Can Artificial Intelligence help fight pandemics?

Intelligent data and analytical solutions can help keep a vigilant eye on the emergence of pandemics and fortify healthcare supply chains, provided they follow diligent data processing methodology

Can Artificial Intelligence help fight pandemics? - CIO&Leader

The rising wave of the pandemic and the record number of cases has made it imperative for governments worldwide to identify innovative ways to track, detect, and diagnose COVID-19 cases and prepared for such a crisis in the future. Since the beginning of the outbreak, it has become challenging to track spikes in the coronavirus cases and predict their impact on the community.

The contagious virus resulted in uncertainty in every aspect of human life. And it has become soon evident that to tackle the gravity of the situation and be ready for such a future crisis, an extraordinary effort is required. In the last twelve to fourteen months, much research and analysis have been done on discovering the best ways to curb the coronavirus. However, even with stringent social distancing measures and accelerated vaccination programs worldwide, many countries are still struggling to prevent the alarming levels of virus spread and its severity.

In such a scenario, decision-makers are continually looking at technological interventions such as Artificial Intelligence (AI), Machine Learning (ML), and deep learning to make better predictions, act quickly, and minimize the impact of the pandemic. The AI-based epidemiological models have the potential to identify the possible hot spots of the disease swiftly and guide governments to accelerate health infrastructure and take proactive measures.

Today, millions of gigabytes of data and resources are available to track and identify pandemic-related patterns in a timely way. From infected patients' blood results to their age, sex, testing records, vaccination participation, treatment methodologies, availability of essential medicines and supplies, and outcome, a massive set of available data can help predict the future waves and analyze the overwhelming health care system. There are already some success stories, and many others are emerging. Data scientists are continuously evaluating the best ways to harness COVID-19 data using relevant algorithms and various simulations.

Early outbreak warning system

AI is no longer a marketing hyperbole. In recent years, deep learning and intelligent analytics have been effectively leveraged by companies and governments globally to accelerate production levels, analyzing disease patterns, and improve decision-making with a high degree of accuracy.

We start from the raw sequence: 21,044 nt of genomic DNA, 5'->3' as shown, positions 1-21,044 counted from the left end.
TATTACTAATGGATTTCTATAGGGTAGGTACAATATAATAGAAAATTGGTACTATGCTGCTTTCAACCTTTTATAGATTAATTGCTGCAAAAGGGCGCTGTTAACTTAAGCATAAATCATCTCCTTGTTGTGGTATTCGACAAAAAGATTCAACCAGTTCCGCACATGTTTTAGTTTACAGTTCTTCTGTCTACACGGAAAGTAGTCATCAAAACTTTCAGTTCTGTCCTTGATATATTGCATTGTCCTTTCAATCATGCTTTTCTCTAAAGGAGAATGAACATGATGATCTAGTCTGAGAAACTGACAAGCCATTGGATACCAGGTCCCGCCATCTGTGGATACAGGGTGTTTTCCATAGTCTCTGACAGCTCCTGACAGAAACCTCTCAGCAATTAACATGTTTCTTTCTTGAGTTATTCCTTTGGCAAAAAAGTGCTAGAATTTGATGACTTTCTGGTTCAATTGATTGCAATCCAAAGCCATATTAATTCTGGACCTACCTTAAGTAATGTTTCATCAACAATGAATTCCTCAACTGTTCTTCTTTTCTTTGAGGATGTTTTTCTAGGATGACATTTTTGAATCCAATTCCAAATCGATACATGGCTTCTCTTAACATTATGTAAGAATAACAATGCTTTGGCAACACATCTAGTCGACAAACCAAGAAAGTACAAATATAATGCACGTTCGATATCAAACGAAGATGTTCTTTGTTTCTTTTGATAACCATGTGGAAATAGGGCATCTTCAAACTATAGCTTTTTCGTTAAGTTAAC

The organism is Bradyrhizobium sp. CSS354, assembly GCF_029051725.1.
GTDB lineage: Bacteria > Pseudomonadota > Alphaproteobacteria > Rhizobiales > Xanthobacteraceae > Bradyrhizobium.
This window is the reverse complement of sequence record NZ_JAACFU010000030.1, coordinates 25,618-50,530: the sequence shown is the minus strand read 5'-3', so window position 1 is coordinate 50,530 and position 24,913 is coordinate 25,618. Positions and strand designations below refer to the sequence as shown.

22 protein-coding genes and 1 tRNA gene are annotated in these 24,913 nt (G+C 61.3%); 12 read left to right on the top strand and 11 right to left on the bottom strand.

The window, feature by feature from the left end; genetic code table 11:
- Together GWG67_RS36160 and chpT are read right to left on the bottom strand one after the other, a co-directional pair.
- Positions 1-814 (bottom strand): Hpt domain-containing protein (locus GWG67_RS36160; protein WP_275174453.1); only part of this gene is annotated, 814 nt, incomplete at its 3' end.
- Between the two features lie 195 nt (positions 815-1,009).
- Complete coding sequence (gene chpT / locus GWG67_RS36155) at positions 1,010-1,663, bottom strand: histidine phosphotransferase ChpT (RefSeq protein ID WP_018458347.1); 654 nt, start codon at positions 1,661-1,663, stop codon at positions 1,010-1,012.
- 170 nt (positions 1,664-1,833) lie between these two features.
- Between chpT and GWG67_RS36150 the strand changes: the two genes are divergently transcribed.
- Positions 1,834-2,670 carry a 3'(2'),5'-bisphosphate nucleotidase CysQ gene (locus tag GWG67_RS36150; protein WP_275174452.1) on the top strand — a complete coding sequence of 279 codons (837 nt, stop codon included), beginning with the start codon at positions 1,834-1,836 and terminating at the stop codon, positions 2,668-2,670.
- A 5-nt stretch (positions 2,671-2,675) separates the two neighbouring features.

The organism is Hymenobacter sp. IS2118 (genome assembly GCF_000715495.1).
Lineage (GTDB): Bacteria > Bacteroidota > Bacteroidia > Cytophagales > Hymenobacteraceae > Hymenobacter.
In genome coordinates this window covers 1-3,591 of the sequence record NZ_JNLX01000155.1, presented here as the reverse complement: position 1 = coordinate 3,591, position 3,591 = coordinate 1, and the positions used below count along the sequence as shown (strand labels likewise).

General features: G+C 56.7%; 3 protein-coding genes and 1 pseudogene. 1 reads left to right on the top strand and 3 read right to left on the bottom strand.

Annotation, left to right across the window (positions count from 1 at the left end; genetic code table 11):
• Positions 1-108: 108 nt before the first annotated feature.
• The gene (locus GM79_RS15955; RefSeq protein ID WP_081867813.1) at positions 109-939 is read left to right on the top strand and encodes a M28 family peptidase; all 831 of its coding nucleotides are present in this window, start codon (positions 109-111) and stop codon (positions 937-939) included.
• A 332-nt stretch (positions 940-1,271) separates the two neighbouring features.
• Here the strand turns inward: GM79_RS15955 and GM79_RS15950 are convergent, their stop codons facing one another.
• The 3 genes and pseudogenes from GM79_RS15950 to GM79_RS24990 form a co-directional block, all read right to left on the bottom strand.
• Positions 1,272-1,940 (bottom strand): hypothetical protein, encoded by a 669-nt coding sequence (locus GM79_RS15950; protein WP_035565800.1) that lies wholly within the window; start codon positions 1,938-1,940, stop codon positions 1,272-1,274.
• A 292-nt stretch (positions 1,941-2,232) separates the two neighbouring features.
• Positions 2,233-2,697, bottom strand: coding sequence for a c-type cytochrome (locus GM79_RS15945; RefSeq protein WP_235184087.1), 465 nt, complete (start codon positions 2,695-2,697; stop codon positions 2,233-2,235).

AI and ML have already proven their competence to detect an outbreak and even classify the locations that might need immediate attention. For instance, on December 31, BlueDot, a Canadian AI-based health monitoring platform, observed some strange pneumonia cases in Wuhan, China, using natural language processing and machine learning. Launched in 2014, the platform analyses over 100,000 news reports and studies about diseases in 65 languages every day. The platform analyses the data and consults with epidemiologists before sending warning signals.

The platform alarmed public health officials of several countries even nine days before the WHO released a warning statement around novel coronavirus. The same AI platform also identified India and Brazil as future epicenters months before the second wave hit in these countries.

Early outbreak warning systems are much needed to generate an immediate response and control the spread of COVID and impending epidemics. While these tools are still at an early stage of development, soon they can play a substantial role in identifying the emerging patterns of infectious diseases and inform global agencies and authorities to take proactive measures.

By scanning social media, different news articles, studies, and government data of various countries, these tools can analyze international data to forecast future events. While some of these AI systems can be fully automated, many others need constant human supervision to ensure that the correct data is being fed and recorded appropriately.

Tackling the outbreak

During the first wave, the focus of most of the countries was to detect the exposure, and hence contact tracing apps such as Aarogya Setu were launched to alert users about COVID-positive cases near them. There were few countries, though, which planned it much ahead to combat the crisis.